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Volume 26, Number 12—December 2020

Shedding of Marburg Virus in Naturally Infected Egyptian Rousette Bats, South Africa, 2017

Janusz T. PawęskaComments to Author , Nadia Storm, Wanda Markotter, Nicholas Di Paola, Michael R. Wiley, Gustavo Palacios, and Petrus Jansen van Vuren
Author affiliations: National Institute for Communicable Diseases of the National Health Laboratory Service, Johannesburg, South Africa (J.T. Pawęska, N. Storm, P. Jansen van Vuren); Boston University, Boston, Massachusetts, USA (N. Storm); University of Pretoria, Pretoria, South Africa (J.T. Pawęska, W. Markotter); University of Nebraska Medical Center, Omaha, Nebraska, USA (N. Di Paola, M.R. Wiley, G. Palacios); US Army Medical Research Institute of Infectious Diseases, Frederick, Maryland, USA (N. Di Paola, M.R. Wiley, G. Palacios); Australian Centre for Disease Preparedness, Commonwealth Scientific and Industrial Research Organisation–Health and Biosecurity, Geelong, Victoria, Australia (P. Jansen van Vuren)

Main Article

Table 2

Marburgvirus seroconversion in 6 of 18 Egyptian rousette bats (Rousettus aegyptiacus) recaptured at Matlapitsi Cave, Limpopo Province, South Africa, February 2017–September 2017*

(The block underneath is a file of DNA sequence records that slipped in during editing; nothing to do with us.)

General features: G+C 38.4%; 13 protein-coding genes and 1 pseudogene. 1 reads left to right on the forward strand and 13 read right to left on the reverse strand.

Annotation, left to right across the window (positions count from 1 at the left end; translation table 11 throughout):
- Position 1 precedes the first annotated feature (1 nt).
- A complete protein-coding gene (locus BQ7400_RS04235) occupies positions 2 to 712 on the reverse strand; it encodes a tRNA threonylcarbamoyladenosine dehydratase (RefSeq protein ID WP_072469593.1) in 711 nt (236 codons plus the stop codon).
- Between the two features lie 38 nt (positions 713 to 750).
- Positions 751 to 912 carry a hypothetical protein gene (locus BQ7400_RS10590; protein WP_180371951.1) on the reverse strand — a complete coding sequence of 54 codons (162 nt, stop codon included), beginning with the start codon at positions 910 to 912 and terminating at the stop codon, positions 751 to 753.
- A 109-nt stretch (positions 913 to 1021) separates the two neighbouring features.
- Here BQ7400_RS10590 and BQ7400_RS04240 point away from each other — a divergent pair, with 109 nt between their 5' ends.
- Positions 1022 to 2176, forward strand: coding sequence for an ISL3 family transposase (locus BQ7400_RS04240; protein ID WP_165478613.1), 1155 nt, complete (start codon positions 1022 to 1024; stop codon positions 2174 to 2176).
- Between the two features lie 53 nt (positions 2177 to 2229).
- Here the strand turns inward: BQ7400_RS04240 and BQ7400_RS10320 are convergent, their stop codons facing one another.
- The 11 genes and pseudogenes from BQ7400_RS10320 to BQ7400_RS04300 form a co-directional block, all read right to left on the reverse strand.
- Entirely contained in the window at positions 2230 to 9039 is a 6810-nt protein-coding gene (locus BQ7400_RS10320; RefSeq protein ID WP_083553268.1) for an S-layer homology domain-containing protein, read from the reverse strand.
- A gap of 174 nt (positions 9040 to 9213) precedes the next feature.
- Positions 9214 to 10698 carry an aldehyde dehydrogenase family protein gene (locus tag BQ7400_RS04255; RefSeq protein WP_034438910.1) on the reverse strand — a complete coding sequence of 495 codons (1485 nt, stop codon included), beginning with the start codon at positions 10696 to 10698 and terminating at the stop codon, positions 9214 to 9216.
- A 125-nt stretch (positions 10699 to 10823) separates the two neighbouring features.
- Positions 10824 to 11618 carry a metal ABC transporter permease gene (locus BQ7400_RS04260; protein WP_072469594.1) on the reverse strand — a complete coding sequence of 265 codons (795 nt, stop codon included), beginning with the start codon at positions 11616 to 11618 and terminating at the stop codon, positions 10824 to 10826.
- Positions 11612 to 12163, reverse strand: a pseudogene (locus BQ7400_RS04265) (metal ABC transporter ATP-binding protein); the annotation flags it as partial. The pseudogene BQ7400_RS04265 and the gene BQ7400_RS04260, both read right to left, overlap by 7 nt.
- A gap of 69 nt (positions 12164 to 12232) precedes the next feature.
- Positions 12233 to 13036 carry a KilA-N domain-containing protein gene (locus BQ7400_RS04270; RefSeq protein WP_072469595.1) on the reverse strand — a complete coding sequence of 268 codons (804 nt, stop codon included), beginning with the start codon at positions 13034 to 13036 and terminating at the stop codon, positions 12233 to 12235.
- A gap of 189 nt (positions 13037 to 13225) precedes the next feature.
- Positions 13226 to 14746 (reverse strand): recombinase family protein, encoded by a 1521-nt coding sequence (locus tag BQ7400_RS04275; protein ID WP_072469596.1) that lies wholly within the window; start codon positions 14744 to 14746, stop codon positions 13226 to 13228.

Bat ID First capture
iELISA, %† Capture date iELISA, %† Capture date
SMB676 2.2 2016 Apr 23.3 2017 Feb
SMB797 12.4 2016 Jun 23.7 2017 Apr
SMA780 0.7 2014 Jul 61.7 2017 Sep
SM906 15.2 2013 Sep 202.4 2017 Sep
SMB160 2.5 2015 Mar 51.3 2017 Sep



2016 Nov


2017 Sep

*Recaptured bats were identified by a previously applied unique tattoo number. iELISA, indirect ELISA.
†Percent positivity of the internal positive control serum in I-ELISA calculated as (average optical density of the test serum replicates/average optical density of the positive control serum replicates) × 100; cutoff percent positivity of iELISA = 16.78% (7).

Main Article

Page created: August 12, 2020
Page updated: November 19, 2020
Page reviewed: November 19, 2020
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